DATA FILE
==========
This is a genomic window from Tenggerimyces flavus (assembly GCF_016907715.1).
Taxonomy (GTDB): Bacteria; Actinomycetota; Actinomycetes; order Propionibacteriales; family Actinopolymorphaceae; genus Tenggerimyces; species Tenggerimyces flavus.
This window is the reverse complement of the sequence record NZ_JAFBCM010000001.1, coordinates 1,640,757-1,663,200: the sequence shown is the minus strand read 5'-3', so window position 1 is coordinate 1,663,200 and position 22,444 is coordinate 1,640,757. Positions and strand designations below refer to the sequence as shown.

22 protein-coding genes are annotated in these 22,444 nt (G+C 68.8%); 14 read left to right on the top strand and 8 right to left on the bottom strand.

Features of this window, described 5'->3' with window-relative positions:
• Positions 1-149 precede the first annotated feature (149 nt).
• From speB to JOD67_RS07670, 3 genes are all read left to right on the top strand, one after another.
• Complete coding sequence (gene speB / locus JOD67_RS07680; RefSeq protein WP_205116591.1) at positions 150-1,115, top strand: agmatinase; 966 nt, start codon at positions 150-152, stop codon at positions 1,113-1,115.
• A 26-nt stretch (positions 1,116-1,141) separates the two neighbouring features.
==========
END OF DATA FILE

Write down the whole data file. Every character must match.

This is a genomic window from Tenggerimyces flavus (assembly GCF_016907715.1).
Taxonomy (GTDB): Bacteria; Actinomycetota; Actinomycetes; order Propionibacteriales; family Actinopolymorphaceae; genus Tenggerimyces; species Tenggerimyces flavus.
This window is the reverse complement of the sequence record NZ_JAFBCM010000001.1, coordinates 1,640,757-1,663,200: the sequence shown is the minus strand read 5'-3', so window position 1 is coordinate 1,663,200 and position 22,444 is coordinate 1,640,757. Positions and strand designations below refer to the sequence as shown.

22 protein-coding genes are annotated in these 22,444 nt (G+C 68.8%); 14 read left to right on the top strand and 8 right to left on the bottom strand.

Features of this window, described 5'->3' with window-relative positions:
• Positions 1-149 precede the first annotated feature (149 nt).
• From speB to JOD67_RS07670, 3 genes are all read left to right on the top strand, one after another.
• Complete coding sequence (gene speB / locus JOD67_RS07680; RefSeq protein WP_205116591.1) at positions 150-1,115, top strand: agmatinase; 966 nt, start codon at positions 150-152, stop codon at positions 1,113-1,115.
• A 26-nt stretch (positions 1,116-1,141) separates the two neighbouring features.